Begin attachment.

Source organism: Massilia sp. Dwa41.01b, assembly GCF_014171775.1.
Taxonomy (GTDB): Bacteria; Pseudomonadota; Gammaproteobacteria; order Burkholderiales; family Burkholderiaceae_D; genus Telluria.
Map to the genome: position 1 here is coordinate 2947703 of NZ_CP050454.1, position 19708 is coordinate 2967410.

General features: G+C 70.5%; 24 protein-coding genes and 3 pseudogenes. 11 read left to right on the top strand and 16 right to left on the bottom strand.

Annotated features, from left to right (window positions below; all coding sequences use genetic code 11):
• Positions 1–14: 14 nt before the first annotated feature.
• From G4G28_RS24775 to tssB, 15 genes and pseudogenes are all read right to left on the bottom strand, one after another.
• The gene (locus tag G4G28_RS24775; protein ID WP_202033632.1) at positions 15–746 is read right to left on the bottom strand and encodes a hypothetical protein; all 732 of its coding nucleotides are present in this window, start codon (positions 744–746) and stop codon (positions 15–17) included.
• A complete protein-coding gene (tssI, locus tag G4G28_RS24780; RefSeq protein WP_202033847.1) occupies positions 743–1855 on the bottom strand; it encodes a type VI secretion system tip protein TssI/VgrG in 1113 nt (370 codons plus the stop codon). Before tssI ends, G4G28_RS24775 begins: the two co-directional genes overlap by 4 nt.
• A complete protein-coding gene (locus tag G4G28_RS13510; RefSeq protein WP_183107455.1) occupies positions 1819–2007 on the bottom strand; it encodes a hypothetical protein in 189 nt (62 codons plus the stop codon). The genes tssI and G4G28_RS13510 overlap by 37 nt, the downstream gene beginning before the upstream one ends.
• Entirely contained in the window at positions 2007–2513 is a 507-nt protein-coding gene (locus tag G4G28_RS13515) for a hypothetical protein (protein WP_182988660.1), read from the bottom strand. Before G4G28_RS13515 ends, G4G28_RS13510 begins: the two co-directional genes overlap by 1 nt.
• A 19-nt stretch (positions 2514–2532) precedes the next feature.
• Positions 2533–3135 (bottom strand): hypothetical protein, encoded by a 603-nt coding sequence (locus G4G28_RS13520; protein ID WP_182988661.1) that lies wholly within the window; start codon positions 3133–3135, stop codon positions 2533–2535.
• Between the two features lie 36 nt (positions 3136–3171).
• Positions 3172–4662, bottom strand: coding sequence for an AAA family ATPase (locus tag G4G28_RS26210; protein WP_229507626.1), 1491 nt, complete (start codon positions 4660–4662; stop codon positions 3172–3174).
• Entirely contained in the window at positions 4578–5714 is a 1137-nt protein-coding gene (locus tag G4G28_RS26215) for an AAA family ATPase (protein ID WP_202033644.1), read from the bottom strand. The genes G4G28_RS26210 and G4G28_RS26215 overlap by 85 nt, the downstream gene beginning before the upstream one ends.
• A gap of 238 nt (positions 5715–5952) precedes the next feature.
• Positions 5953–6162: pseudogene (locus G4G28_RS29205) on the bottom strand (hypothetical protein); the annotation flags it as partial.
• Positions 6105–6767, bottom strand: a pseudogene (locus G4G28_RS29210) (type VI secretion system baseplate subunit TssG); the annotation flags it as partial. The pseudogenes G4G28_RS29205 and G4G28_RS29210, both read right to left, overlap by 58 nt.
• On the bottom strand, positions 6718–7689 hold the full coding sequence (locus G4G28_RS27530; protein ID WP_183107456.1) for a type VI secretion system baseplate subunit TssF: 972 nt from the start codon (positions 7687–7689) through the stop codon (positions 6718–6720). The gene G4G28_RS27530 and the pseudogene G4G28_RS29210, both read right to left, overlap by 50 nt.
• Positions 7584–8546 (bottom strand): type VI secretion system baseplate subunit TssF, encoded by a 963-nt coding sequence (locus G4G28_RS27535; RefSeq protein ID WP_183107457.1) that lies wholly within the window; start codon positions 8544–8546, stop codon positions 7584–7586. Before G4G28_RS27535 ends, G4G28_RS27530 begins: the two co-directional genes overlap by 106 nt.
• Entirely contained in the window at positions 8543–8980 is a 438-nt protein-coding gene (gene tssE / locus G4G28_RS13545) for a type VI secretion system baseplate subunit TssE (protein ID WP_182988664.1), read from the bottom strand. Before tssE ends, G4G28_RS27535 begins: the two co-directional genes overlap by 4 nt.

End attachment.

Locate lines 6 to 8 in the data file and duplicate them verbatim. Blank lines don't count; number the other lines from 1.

• Positions 1–14: 14 nt before the first annotated feature.
• From G4G28_RS24775 to tssB, 15 genes and pseudogenes are all read right to left on the bottom strand, one after another.
• The gene (locus tag G4G28_RS24775; protein ID WP_202033632.1) at positions 15–746 is read right to left on the bottom strand and encodes a hypothetical protein; all 732 of its coding nucleotides are present in this window, start codon (positions 744–746) and stop codon (positions 15–17) included.